That doesn't that immigration can never be used to rally Hispanics against Republicans. Democrats and La Raza-style activists try to frame immigration-related issues, including amnesty, as a symbol of Hispanics' acceptance in American society. Sometimes, it works: Proposition 187, the famous (in some circles, infamous) California ballot initiative blocking most taxpayer funds from illegal immigrants, won only 23 percent of the Hispanic vote while rolling up a 59 percent landslide statewide. Sometimes, this gambit fails, as when a similar initiative, Proposition 200 in Arizona, was backed by 47 percent of Hispanics.

Republicans help the Democrats' framing of the issue when they produce odd sound bites about Hispanic students looking a little Asian, as Sharron Angle managed to do in her ill-fated campaign against Harry Reid. But George W. Bush, Karl Rove, and the old John McCain reinforce this Democratic messaging too when they also treat Hispanics as a monolithic ethnic bloc for whom amnesty is the defining issue. When Gutierrez says that amnesty is the litmus test of whether a party is pro- or anti-Hispanic, the Bush-Rove-McCain Republicans foolishly agree.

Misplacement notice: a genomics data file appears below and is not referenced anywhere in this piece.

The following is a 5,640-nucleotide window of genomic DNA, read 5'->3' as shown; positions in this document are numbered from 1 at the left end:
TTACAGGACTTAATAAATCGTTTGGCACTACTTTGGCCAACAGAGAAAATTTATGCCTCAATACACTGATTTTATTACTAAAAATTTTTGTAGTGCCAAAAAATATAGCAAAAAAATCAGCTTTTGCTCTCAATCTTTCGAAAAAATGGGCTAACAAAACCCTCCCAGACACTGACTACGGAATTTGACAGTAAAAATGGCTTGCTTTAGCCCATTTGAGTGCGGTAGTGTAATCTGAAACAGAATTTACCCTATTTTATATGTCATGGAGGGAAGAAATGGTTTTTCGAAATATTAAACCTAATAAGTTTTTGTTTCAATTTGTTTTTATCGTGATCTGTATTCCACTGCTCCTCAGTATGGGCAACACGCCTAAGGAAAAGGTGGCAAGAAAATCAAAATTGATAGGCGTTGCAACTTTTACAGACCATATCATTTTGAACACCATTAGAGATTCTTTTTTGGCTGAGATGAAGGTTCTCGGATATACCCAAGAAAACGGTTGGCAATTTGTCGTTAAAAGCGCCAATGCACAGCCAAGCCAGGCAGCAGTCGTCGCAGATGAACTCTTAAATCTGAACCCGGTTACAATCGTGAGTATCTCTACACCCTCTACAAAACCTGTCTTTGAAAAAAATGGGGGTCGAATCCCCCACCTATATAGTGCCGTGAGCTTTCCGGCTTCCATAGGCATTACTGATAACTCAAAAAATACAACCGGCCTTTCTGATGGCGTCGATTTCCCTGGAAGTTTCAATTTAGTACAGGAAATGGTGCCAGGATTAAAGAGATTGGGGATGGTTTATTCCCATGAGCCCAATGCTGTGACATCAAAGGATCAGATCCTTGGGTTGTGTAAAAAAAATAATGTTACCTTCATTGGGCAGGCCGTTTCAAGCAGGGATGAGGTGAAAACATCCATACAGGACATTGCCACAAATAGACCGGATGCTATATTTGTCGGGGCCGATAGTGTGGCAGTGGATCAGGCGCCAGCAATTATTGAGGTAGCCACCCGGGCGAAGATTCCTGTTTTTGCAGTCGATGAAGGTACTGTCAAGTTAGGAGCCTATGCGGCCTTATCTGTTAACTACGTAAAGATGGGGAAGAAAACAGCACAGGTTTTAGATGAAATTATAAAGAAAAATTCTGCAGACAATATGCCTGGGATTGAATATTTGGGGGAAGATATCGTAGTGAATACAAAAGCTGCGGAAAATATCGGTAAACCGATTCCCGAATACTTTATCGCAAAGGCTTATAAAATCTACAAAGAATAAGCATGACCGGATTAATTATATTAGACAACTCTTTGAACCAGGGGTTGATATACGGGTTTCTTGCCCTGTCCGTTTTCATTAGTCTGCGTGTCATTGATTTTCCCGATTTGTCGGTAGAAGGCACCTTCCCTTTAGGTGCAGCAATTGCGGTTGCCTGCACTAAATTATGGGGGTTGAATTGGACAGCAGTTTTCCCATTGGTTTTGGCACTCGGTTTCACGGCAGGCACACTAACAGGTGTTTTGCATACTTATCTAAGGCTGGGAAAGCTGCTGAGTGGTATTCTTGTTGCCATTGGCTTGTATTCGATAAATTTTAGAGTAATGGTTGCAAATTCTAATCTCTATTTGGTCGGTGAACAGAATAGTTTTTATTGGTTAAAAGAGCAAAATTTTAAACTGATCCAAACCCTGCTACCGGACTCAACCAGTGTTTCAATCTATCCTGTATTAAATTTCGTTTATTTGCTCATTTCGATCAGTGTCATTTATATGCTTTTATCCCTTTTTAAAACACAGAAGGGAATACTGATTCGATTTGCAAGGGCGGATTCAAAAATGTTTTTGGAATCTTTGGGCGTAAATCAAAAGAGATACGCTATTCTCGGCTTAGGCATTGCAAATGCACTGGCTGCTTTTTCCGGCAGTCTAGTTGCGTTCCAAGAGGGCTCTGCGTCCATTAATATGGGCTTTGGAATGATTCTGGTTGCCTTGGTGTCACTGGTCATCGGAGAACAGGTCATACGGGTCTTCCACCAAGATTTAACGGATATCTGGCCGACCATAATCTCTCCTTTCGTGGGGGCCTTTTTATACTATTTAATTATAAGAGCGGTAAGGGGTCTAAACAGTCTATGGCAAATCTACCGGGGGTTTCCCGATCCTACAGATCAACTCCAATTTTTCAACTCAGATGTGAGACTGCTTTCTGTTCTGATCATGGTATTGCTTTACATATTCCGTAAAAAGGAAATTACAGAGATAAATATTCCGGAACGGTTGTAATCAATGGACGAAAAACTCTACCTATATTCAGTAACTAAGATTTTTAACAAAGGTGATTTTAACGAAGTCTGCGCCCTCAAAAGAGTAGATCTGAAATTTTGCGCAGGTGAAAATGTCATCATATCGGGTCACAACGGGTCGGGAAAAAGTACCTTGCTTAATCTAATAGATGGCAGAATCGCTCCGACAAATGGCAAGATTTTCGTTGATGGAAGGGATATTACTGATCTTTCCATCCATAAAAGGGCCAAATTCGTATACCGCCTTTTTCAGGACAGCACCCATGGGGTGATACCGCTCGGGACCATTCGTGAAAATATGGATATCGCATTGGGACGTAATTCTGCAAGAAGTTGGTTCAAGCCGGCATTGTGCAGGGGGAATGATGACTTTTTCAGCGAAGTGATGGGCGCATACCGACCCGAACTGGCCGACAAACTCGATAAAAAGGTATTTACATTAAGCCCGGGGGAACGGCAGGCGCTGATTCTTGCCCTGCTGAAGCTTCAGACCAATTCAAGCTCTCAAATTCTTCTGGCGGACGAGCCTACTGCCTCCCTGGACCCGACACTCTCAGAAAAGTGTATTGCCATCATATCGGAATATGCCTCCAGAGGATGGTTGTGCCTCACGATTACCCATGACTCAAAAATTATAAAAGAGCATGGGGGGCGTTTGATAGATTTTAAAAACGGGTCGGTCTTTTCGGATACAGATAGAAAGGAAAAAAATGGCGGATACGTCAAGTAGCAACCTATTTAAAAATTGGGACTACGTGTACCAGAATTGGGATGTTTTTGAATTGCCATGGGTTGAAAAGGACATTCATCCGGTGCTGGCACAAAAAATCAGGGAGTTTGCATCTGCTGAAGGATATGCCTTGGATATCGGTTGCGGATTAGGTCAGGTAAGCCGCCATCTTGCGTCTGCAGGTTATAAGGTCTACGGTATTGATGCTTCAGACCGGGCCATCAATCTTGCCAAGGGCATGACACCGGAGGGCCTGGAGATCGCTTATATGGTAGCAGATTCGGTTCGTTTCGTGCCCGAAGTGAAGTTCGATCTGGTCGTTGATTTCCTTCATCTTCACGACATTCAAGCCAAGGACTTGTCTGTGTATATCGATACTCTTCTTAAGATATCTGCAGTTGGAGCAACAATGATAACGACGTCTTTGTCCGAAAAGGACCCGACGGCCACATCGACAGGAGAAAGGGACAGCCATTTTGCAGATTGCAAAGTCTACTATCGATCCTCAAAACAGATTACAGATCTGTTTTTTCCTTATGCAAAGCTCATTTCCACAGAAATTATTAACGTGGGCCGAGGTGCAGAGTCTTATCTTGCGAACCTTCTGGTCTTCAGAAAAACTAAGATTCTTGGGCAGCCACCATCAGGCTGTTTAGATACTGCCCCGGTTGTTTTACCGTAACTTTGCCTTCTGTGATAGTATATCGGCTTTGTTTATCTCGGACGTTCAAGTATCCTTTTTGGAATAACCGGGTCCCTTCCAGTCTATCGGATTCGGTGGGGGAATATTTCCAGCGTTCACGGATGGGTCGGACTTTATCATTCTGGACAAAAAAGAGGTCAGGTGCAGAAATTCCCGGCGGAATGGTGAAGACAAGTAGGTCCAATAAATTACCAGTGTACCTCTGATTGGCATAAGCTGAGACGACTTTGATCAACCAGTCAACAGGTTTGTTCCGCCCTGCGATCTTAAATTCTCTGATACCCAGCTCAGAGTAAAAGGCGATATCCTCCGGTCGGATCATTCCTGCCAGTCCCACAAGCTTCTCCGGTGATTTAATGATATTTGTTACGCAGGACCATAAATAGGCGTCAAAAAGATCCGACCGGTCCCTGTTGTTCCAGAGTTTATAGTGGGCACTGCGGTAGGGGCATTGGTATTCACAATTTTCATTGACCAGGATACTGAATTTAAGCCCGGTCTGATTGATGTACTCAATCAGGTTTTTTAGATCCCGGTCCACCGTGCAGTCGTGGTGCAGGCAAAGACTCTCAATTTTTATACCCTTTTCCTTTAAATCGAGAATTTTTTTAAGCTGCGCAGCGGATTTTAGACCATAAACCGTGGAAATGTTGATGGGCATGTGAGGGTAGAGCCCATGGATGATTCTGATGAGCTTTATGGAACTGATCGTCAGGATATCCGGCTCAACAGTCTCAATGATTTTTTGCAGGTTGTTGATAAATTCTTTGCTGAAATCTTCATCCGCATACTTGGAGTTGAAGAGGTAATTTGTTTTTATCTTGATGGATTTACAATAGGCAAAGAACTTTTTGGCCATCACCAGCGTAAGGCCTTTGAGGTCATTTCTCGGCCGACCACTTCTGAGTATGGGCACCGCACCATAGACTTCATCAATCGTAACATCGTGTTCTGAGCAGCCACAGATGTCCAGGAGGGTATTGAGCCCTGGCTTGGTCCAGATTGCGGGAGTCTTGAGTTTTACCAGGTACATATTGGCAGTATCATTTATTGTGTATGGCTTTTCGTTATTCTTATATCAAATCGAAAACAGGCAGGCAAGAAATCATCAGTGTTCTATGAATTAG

In the short term, Democrats have succeeded in making Arizona's SB 1070 immigration law such a litmus test. They have cast it as a law against "driving while Hispanic," a racial profiling measure in which many legal and native-born Arizonans now fear they will be ensnared. But this only serves to demonstrate the next flaw in the argument that now is the time for the Democrats to revive amnesty: even with that being the case, the supporters of SB 1070 generally won and in some cases won big.